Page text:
The calm before the storm for rugby’s television rollercoaster

There was just over an hour to go to kick-off at The Stoop last Sunday, but Daniel Hudson was leaning on a piece of pricey-looking equipment like it was a trusty ledge in his favourite pub and exuding the calm of a man without a care in the world.

The calm before the storm for rugby’s television rollercoaster

The reality is that he was stood in an Outside Broadcast (OB) truck parked metres from the ground and which costs a cool £4.5m (€5.6m). Harlequins and Leinster were about to do battle and it was his job as BT Sport’s match director to catch every last bit of it.

For Hudson, who among other things has overseen a couple of Champions League finals and won industry awards for bringing the game of poker to life on screen, it was just another gig in his claustrophobic and hi-tech world.

Everywhere you looked inside the truck there were wires, speakers, TV screens, computers and a myriad of other unknowable bits and bobs of technology. Sitting alongside it all were boxes of ‘Celebrations’, bunches of satsumas and bottles of water.

Hudson and his crew spend up to 12 hours in their monstrous caves on any given match day and they had already covered Bath’s tie away to Montpellier two days before, so such goodies are as essential as any expensive gizmos on their travels.

All in all, it was just business as usual for the 60-plus crew on the job last weekend for Leinster’s visit to Harlequins in the Rugby Champions Cup, but the scale of the task took some digesting for the uninitiated.

Eighteen cameras were rigged up around the ground, including one to capture lineouts. Another was attached to referee Jerome Garces. And that’s nothing special in itself: Premier League soccer matches require up to 35 cameras. Each.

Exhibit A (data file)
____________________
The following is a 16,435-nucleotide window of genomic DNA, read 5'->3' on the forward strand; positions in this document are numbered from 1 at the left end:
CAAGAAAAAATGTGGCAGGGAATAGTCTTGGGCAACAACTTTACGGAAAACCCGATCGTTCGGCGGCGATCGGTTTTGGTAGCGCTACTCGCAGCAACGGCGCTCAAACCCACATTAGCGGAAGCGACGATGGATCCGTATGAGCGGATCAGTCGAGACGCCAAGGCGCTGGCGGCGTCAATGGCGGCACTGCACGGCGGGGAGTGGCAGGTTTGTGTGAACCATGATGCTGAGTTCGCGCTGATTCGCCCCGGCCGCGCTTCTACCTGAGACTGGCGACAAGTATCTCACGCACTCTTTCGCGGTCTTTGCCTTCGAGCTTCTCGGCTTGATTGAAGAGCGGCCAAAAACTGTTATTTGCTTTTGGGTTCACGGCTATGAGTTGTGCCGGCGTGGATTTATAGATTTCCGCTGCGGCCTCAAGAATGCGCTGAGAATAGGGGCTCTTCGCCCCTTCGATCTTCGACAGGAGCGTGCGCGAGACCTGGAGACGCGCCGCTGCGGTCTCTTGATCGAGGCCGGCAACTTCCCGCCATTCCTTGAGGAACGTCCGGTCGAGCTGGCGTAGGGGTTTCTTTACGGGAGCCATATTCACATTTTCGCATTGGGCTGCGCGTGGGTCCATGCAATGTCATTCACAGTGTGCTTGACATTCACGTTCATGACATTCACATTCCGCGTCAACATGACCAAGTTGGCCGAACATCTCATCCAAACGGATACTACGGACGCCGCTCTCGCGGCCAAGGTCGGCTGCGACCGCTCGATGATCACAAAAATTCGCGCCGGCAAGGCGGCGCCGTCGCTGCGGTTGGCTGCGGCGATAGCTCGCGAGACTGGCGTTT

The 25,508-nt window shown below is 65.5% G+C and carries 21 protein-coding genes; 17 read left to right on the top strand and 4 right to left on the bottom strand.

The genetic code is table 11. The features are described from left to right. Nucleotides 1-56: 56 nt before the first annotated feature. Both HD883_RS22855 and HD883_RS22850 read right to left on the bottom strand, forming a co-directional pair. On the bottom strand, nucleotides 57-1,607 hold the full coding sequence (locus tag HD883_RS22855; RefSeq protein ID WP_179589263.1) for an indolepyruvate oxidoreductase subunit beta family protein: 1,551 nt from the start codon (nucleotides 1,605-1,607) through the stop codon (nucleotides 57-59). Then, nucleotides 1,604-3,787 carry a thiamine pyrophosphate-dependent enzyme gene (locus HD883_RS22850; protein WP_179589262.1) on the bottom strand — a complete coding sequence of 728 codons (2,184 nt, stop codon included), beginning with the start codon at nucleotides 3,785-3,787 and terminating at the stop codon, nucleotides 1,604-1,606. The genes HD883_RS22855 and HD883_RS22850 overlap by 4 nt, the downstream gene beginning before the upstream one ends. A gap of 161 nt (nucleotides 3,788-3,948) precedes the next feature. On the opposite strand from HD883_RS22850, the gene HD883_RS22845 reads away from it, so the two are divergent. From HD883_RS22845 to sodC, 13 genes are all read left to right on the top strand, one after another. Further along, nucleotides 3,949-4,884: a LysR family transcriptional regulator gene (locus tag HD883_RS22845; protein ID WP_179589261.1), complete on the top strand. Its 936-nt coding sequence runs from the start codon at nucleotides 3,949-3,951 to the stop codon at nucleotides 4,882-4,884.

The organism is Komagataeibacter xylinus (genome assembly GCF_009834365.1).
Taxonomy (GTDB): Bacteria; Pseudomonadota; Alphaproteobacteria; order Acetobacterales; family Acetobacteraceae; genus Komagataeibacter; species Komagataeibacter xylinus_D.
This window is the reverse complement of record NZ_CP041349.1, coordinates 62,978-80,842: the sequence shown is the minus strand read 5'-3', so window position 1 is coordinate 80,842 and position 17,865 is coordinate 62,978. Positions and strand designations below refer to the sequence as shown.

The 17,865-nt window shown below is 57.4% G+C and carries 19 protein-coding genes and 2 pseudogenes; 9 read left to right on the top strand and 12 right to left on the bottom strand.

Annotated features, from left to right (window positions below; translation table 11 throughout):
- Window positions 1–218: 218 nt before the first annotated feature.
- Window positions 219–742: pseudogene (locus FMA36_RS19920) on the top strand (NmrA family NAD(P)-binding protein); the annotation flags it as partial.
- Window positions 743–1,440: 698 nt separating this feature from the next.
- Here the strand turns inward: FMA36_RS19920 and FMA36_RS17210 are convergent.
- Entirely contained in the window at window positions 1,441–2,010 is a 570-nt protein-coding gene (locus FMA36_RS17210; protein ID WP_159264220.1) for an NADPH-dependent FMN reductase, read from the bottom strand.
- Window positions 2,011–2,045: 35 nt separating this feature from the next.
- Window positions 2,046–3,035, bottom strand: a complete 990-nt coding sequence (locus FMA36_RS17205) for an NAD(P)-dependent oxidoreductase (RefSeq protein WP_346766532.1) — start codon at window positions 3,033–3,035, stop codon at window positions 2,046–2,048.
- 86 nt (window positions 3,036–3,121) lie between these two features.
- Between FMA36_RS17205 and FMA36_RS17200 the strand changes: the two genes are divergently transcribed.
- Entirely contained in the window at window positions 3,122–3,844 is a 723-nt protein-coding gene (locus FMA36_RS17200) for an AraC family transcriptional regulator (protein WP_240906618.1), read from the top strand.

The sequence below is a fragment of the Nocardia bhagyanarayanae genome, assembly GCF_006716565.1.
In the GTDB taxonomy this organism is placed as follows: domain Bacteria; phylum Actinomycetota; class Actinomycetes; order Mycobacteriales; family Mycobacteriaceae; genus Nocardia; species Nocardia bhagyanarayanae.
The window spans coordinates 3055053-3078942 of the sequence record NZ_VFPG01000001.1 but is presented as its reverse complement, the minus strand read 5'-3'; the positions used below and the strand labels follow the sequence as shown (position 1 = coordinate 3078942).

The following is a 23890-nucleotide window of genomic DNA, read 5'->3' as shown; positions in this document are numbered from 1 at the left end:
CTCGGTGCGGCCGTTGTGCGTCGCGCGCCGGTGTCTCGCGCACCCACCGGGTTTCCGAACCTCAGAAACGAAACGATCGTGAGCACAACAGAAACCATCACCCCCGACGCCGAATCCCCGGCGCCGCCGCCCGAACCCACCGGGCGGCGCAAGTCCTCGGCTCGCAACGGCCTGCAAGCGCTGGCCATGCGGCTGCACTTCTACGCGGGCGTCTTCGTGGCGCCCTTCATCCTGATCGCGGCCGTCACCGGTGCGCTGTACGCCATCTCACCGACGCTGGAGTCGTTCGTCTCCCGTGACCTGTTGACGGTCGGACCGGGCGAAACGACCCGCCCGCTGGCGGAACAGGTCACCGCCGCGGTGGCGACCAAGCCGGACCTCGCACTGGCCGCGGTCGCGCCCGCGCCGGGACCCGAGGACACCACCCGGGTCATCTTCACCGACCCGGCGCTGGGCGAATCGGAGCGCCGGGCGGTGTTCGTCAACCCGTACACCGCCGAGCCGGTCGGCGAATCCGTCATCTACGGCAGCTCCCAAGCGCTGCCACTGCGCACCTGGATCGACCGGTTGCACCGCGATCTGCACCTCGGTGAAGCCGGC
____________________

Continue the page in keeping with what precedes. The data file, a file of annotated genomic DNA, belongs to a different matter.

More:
Hudson’s control bunker is dissected into three parts: his area of operations, a VT unit and a sound segment. Over the next few hours, they ran through 114 individual programme segments before the red button was turned off and everyone could breath easier.

Nothing is overlooked.

To Hudson’s left was a woman whose only job it was to count backwards: to let him know that a segment had three minutes to go, then two, then one etc. In this industry, seconds are precious, schedules key.

Little expense has been spared in BT’s plunge into the live sports market, but they have tried to stand out by doing things differently: like on-pitch pre-match chats with players.

Brian O’Driscoll, who last Sunday was stationed in BT’s HQ at Olympic Park with anchor Craig Doyle, has said that he was persuaded to join them as an analyst “because I’ve been impressed by their new and fresh approach to rugby coverage”.

Hudson, who also directs the station’s innovative “Rugby Tonight” programme every Monday evening, said much the same. “I have loads of mates who love rugby and we’re just trying to make it as hands-on as possible for people,” he explained.

That approach has drawn a favourable reaction from viewers taken in by Sam Warburton’s demonstration of rucking techniques on the weekly magazine show and O’Driscoll’s explainer session in the art of defending the midfield channels.

Ultimately, it is the people that sell television rather than gadgets and BT have sought to inject a less reverential tone into their rugby coverage with analysts like Matt Dawson and Austin Healy.

The head of BT’s Consumer Division, John Petter, has spoken of the need to demystify the game for the masses and the potential for growing the audience. Like any live broadcast, they had their critics last Sunday.

Dawson and David Flatman’s analysis of Harlequins’ win was criticised for being too skewed in the English side’s favour while Doyle’s use of the phrase ‘big man’ when addressing Harlequins manager Conor O’Shea drew groans aplenty.

The result wasn’t great either, but then it’s hard to blame them for that.

* BT Sport 1 and BT Sport 2 are available as part of the Setanta Sports Pack, which can be subscribed to for €1 this December.

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